Canadian Musician Does RBC Ottawa Bluesfest 2015 – Day 3Tuesday, July 14th, 2015
Toronto photographer and Canadian Musician correspondent Mark Matusoff is on the ground in Ottawa for this year’s edition of the RBC Ottawa Bluesfest. Here are photos and findings from Sunday, July 12th, featuring an impressive and eclectic lineup of Canadian acts.
Sunday night at Bluesfest belonged to the best classic and new Canadian rock: Blue Rodeo, Arkells and The Glorious Sons.
The first band I caught on Sunday afternoon was LA’s Failure, a ’90s hard rock act who recently returned with a new album, The Heart Is a Monster (2015). The sound definitely conjured up memories of the ’90s alternative rock scene, with a heavier feel that you’d find in Queens of the Stone Age. Though the crowd was thin, there were definitely big fans in the audience who likely have waited a long time to see Failure perform live.
The OBGMs (or, oOoh Baby Gimme Mores) from Toronto had one of the highest-energy performances on the Canadian stage at Bluesfest. A four-piece garage punk band, The OBGMs immediately began to work the crowd, calling everyone in the audience to move forward and get up close and personal with the band. Participation was key throughout the set. Between vocalist/guitarist Densil McFarlane’s frantic stage moves, he always made sure everyone was having a good time clapping along, singing, and moving.
The Glorious Sons followed on the Canadian stage. Earning huge buzz after winning the HTZ FM Rocksearch, Glorious Sons were ready to unleash southern rock by way of Kingston, Ontario, on the Bluesfest audience. Vocalist Brett Emmons, with bandaged bare feet, took to the stage carrying a bottle of wine and proceeded to command all attention as he rocked through songs from The Glorious Sons’ record The Union. The Glorious Sons seemed like they were plucked straight out of the glory days of the 1970s when rock stars ruled the airwaves, or at least something from the Dazed & Confused soundtrack. Yelling to the audience to “sing louder you pussies,” Emmons was set on keeping the crowd loud and full of energy.
Between the up and coming Canadian acts, CeeLo Green performed a surprisingly entertaining set closing out the Claridge Homes Stage. In front of a throne placed in the middle of the stage, Green asked Bluesfest the timeless question: “Are you ready to rock?” and opened his show with a cover of The Stooges’ “I Wanna Be Your Dog.” Most of CeeLo Green’s show consisted of classic rock covers from Bowie to INXS to “Smells Like Teen Spirit” by Nirvana. Green did make room for his own songs as well, Gnarls Barkley’s “Crazy” and his big hit “Fuck You.”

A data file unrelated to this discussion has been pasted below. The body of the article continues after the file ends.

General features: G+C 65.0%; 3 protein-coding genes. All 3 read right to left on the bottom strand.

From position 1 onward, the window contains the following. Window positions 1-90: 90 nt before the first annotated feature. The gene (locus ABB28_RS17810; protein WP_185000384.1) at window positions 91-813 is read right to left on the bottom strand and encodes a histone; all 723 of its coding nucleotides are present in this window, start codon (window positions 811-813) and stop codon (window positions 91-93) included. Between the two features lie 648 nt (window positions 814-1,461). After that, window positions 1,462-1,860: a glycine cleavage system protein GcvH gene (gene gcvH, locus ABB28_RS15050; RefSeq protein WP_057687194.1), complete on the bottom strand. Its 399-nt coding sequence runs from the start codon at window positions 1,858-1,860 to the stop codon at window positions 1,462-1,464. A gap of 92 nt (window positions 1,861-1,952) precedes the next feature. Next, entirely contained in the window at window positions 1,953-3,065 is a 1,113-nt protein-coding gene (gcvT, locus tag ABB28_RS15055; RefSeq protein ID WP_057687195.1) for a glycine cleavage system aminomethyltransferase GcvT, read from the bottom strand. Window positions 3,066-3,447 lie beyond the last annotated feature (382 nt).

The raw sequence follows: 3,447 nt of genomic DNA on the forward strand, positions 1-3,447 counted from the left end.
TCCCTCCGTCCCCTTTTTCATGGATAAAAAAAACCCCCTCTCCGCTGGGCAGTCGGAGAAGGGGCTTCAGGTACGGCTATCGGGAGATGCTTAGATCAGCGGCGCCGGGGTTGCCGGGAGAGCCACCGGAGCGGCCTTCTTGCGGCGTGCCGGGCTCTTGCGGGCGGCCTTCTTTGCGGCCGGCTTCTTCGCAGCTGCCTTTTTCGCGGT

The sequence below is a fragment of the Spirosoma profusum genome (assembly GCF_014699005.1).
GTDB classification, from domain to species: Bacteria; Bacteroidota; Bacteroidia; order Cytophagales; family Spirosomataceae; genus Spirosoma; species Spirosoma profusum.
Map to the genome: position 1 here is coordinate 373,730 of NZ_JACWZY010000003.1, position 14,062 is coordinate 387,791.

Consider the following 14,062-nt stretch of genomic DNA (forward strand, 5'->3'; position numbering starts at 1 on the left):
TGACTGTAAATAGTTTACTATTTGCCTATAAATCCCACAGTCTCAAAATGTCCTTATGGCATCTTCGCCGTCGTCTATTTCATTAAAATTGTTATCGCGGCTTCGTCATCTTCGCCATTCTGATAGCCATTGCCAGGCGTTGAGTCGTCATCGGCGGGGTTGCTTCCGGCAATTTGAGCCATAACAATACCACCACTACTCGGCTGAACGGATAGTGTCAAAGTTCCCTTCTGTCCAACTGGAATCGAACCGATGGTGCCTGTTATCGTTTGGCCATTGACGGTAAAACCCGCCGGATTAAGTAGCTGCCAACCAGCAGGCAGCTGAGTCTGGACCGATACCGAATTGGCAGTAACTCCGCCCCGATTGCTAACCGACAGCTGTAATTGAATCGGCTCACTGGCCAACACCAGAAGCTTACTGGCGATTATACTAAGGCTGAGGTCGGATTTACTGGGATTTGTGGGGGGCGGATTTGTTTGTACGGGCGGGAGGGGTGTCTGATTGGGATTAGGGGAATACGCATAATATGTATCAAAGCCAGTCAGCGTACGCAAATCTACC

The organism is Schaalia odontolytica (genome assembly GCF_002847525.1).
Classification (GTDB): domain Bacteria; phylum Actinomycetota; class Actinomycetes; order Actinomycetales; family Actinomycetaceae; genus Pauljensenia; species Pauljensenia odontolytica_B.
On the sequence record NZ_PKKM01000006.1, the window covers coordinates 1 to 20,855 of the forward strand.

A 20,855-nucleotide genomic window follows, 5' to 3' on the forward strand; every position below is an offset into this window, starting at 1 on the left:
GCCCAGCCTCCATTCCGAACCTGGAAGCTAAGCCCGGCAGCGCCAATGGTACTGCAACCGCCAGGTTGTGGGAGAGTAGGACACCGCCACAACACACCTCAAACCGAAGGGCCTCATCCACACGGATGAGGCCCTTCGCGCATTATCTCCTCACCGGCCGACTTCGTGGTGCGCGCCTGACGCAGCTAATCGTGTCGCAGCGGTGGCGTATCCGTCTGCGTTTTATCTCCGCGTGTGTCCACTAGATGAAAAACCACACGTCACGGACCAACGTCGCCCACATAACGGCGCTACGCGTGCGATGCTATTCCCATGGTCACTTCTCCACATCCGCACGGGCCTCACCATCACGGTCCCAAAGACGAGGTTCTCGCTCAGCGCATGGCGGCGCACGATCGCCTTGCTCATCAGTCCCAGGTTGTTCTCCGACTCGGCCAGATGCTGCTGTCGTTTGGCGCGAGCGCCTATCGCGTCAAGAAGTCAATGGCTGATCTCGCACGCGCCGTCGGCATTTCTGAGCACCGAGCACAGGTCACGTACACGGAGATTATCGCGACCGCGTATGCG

Arkells attracted a crowd to the Canadian stage that was so massive they could easily have been a main stage headlining act. Opening with “Come To Light,” Arkells proved to be a crowd favourite with their catchy sing-along choruses and energetic stage presence. Lead vocalist Max Kerman told a story about a couple who just got engaged earlier in the day as Kerman, disguised as a busker, performed the hit “11:11.” Kerman brought the couple on stage to experience the song live at Bluesfest. With the dedicated fan base and catalogue of hit songs, Arkells are in line to become the next Tragically Hip.
Blue Rodeo was the final act to perform on the Bell Stage at Bluesfest on Sunday night. The Canadian roots rock legends enjoyed a crowd of die-hard fans, singing along as they waited for the show to begin, alongside younger teens who may have just discovered Blue Rodeo that night. A smile never left the face of lead vocalist Jim Cuddy, who sounded excellent on guitar and harmonica. Guitarist and co-vocalist Greg Keelor dedicated their second song “Fools Like You” to Stephen Harper, which excited the crowd. After a wild weekend of hip hop, hard rock, blues, and country, the smooth sound of Blue Rodeo was the perfect soundtrack to a warm Sunday night in July.